Great Lakes
Photo: Brian Wells/Times Herald

Flooding, shoreline erosion remain concerns for St. Clair County residents

Algonac resident Kathy Nastase is preparing for the worst. In the face of rising water levels, she's moved everything in her garage on top of bricks to give a few extra inches of clearance. Her family has deployed sandbags and are keeping an eye on their sea wall.

"The situation is very concerning," she said.

Water levels in the southern part of the county have have stagnated, but officials are again warning that could change.

"They're holding steady but we do know the wind had some affect this weekend," St. Clair County Office of Homeland Security/Emergency Management Justin Westmiller said.

Waves lap from the St. Clair River over the boardwalk in Algoanc Monday, May 20, 2019.
Waves lap from the St. Clair River over the boardwalk in Algoanc Monday, May 20, 2019. (Photo: Brian Wells/Times Herald)

Westmiller said they remain concerned about property along the St. Clair River. He encouraged residents to take measures to protect their homes and property.  

"We're are running out of time and we need people to act quickly," Westmiller said.

As of Tuesday, the St. Clair River sat at about 577.4 feet above sea level, about the same point it had sat a week before, according to data from the National Oceanic and Atmospheric Administration. The lakes the river links together could peak in late June or the beginning of July, according to projections by the U.S. Army Corps of Engineers.

Lake Michigan-Huron could reach 581.3 feet above sea level later this summer, according to the projections. As of May 17, it sat at 577.5 feet above sea level, according to an Army Corps of Engineers report. That would put it about 8 inches over April, and 9 inches higher than May 17, 2018. This put it four inches below the highest recorded monthly average in 1986.

Water from the St. Clair River spills into a yard in Algonac Monday, May 20, 2019.
Water from the St. Clair River spills into a yard in Algonac Monday, May 20, 2019. (Photo: Brian Wells/Times Herald)

Lake St. Clair sat at 577.07 feet above sea level, per the May 17 report. It has already exceeded its highest recorded monthly average for May by 2 inches, set in 1986.

Clay Township Supervisor Artie Bryson said sandbags are available at the township fire department, adding that officials are preparing for the worst but praying for the best. He also urged residents to take action if they have not already.

"We're trying to get people to prepare their properties," he said.

A boat sits in a slip at River Street Marina Tuesday, May 21, 2019, next to a dock that is partially submerged in the Black River.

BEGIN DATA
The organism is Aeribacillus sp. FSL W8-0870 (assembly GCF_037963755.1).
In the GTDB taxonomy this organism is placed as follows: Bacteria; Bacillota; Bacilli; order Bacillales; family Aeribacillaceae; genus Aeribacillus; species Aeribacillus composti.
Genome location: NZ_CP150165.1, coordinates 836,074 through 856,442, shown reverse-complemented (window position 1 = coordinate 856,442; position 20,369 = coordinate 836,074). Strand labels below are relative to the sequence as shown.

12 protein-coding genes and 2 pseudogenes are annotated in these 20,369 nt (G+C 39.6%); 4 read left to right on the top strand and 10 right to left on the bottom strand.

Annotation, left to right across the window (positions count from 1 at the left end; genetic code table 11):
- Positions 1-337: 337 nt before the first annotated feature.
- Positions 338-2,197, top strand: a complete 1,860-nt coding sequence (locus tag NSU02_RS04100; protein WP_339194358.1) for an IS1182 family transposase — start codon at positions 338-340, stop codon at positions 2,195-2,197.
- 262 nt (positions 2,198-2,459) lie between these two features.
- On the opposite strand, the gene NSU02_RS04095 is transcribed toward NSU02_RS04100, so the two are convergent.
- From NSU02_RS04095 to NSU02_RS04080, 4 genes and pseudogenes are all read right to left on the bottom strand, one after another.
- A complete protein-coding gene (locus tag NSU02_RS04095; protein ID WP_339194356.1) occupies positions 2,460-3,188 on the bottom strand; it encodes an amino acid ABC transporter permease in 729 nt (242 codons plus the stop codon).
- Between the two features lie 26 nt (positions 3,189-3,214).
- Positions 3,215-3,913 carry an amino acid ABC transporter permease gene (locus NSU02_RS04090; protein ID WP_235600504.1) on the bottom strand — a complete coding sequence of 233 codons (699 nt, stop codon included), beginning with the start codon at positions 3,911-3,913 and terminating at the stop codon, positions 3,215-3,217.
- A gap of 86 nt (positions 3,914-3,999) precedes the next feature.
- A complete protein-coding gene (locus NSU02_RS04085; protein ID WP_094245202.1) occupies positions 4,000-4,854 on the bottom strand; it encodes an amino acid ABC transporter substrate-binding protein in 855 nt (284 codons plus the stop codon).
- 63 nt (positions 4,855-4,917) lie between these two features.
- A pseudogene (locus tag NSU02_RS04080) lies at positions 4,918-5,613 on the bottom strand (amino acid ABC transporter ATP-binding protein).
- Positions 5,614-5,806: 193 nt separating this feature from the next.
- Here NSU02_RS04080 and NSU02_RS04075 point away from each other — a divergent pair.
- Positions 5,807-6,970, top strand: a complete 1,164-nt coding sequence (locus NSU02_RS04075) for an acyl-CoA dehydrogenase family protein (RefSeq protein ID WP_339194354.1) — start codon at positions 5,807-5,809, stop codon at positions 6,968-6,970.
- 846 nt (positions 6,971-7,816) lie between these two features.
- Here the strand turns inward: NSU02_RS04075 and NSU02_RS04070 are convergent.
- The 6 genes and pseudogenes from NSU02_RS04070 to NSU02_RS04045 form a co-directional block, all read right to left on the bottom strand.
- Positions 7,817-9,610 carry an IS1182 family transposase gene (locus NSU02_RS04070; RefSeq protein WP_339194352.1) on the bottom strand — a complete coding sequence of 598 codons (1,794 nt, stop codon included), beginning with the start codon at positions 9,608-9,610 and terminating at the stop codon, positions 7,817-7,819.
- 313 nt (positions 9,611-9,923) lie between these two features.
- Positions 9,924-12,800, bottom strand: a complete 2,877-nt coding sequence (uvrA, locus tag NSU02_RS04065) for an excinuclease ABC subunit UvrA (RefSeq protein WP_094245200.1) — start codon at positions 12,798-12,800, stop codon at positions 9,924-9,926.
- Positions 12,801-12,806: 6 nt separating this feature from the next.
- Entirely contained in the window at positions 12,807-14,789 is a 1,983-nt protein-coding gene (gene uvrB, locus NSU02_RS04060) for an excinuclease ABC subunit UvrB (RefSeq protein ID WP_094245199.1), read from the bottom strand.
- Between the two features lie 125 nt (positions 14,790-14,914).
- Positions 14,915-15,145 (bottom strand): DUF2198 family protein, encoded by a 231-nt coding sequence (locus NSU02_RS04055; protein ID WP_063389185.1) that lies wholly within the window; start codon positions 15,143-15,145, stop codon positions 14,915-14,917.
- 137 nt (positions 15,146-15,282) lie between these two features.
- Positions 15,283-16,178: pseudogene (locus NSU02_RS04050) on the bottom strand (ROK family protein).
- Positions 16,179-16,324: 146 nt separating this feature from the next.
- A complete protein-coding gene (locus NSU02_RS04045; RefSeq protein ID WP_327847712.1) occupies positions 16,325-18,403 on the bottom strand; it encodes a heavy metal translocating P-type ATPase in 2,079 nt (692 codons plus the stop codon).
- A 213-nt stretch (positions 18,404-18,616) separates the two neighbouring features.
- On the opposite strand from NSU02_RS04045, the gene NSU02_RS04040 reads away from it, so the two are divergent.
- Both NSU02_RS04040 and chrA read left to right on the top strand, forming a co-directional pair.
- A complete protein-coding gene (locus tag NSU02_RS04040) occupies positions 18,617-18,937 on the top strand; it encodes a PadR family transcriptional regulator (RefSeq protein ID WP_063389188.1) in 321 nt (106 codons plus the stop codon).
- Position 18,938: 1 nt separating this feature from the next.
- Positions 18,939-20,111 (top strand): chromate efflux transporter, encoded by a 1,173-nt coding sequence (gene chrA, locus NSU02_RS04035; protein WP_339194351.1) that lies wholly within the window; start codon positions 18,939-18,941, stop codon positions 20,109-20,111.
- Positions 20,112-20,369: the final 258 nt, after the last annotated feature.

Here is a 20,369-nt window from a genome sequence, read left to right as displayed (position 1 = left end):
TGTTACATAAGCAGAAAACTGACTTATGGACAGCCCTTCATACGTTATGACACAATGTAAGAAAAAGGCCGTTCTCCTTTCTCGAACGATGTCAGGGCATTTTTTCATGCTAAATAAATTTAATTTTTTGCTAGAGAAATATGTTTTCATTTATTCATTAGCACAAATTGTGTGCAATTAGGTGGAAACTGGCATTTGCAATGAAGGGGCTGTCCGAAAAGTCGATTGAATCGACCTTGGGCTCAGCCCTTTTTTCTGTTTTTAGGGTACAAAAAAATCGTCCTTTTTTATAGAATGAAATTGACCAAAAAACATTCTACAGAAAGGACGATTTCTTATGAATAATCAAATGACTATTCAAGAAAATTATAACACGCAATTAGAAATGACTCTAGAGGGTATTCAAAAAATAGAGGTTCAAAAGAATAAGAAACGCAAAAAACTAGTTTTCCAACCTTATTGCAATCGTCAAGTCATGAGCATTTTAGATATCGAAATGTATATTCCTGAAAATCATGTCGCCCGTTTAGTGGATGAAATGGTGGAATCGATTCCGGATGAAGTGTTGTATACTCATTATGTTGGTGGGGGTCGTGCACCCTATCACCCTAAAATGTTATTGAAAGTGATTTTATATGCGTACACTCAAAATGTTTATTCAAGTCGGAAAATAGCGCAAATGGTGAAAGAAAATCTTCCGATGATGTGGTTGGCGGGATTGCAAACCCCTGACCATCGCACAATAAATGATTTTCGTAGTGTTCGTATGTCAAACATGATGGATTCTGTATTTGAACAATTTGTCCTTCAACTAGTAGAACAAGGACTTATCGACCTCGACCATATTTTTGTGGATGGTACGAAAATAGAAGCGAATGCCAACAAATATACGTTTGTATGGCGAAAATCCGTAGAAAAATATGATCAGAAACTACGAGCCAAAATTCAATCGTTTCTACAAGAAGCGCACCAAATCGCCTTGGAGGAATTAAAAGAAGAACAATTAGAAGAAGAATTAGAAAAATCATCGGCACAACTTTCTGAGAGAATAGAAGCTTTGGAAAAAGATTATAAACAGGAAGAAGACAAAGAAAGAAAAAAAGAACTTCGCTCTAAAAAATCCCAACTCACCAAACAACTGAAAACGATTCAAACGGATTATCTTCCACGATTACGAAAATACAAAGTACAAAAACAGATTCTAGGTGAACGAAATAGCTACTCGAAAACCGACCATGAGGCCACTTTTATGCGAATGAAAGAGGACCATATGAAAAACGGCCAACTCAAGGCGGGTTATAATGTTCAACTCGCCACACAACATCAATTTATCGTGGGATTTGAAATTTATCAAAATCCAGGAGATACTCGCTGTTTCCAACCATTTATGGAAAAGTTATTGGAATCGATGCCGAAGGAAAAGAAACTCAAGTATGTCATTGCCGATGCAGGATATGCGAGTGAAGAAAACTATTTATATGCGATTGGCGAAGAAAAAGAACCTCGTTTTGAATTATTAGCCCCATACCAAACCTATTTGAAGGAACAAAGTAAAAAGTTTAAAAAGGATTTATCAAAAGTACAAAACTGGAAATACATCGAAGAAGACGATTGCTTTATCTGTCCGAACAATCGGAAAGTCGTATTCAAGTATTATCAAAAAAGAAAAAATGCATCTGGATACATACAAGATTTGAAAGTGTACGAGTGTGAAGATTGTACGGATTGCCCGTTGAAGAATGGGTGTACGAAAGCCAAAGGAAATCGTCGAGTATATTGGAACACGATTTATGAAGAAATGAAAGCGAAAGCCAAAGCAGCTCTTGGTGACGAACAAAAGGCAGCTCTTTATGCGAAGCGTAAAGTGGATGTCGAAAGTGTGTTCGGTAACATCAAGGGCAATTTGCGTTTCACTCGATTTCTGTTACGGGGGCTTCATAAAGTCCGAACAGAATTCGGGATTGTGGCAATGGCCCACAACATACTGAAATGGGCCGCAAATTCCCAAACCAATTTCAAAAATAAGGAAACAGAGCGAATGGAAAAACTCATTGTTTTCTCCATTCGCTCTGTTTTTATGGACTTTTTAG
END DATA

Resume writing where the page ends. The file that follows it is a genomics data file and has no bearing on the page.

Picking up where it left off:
A boat sits in a slip at River Street Marina Tuesday, May 21, 2019, next to a dock that is partially submerged in the Black River. (Photo: Brian Wells/Times Herald)

Port Huron City Manager James Freed said the rising water levels will also affect the Black River and Black River canal. He said the city is not predicting issues in the canal district, but the water is high and some boats might not be able to fit under the canal gate. He said contractors are at work to raise marina docks that are going under water.

"Given the highly unusual snowfall and melt in the northern portion of the state our water levels will continue to rise," Freed wrote. "The lakeshore has already seen tremendous erosion issues. It will get worse."

St. Clair County Parks and Recreation Director Mark Brochu said Fort Gratiot County Park along Lake Huron and Woodsong County Park on the Black River will be the most affected by high water levels.  

Brochu said water levels submerged parts of Fort Gratiot County Park's beach in years past, but that water receded since then. But now the park has lost some beachfront again.

"Mother nature giveth and takes away," Brochu said.

Anyone looking for more information can go to https://www.bereadystclaircounty.org/flooding-2019

The surface of the Black River in Port Huron almost reaches the top of docks in River Street Marina Tuesday morning, May 21, 2019.
The surface of the Black River in Port Huron almost reaches the top of docks in River Street Marina Tuesday morning, May 21, 2019. (Photo: Brian Wells/Times Herald)

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Contact education reporter Jeremy Ervin at (810) 989-6276 or jervin@gannett.com. Follow him on Twitter @ErvinJeremy.

Flood Tips from Ready.gov

  • Do not drive, walk or swim through high water
  • Avoid bridges over fast moving water
  • Learn and practice evacuation routes and a plan for shelter
  • Have supplies ready ahead of time for family members and pets in case of evacuation
  • Consider purchasing a flood insurance policy
  • Keep important documents in a waterproof container and create secure digital copies
  • Evacuate immediately if told to do so
  • If a vehicle is trapped in quickly moving water, stay inside. If water rises inside the vehicle, get on the roof.
  • If in a building, go to the highest level except for a closed attic. Go to the roof only if necessary
  • Return only when authorities say it is safe.
  • Beware of animals in one's home during cleanup
  • Be careful around electrical equipment, shut off power when possible and necessary


See Port Huron Times Herald article . . .